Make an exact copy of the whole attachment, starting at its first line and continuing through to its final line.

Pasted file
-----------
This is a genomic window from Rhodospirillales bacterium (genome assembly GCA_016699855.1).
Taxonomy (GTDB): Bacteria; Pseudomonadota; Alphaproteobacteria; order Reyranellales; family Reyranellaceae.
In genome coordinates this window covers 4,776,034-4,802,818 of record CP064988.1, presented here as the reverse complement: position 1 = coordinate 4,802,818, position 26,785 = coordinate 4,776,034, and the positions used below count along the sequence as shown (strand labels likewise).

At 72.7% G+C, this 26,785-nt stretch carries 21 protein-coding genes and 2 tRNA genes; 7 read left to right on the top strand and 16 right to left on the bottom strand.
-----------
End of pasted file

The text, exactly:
This is a genomic window from Rhodospirillales bacterium (genome assembly GCA_016699855.1).
Taxonomy (GTDB): Bacteria; Pseudomonadota; Alphaproteobacteria; order Reyranellales; family Reyranellaceae.
In genome coordinates this window covers 4,776,034-4,802,818 of record CP064988.1, presented here as the reverse complement: position 1 = coordinate 4,802,818, position 26,785 = coordinate 4,776,034, and the positions used below count along the sequence as shown (strand labels likewise).

At 72.7% G+C, this 26,785-nt stretch carries 21 protein-coding genes and 2 tRNA genes; 7 read left to right on the top strand and 16 right to left on the bottom strand.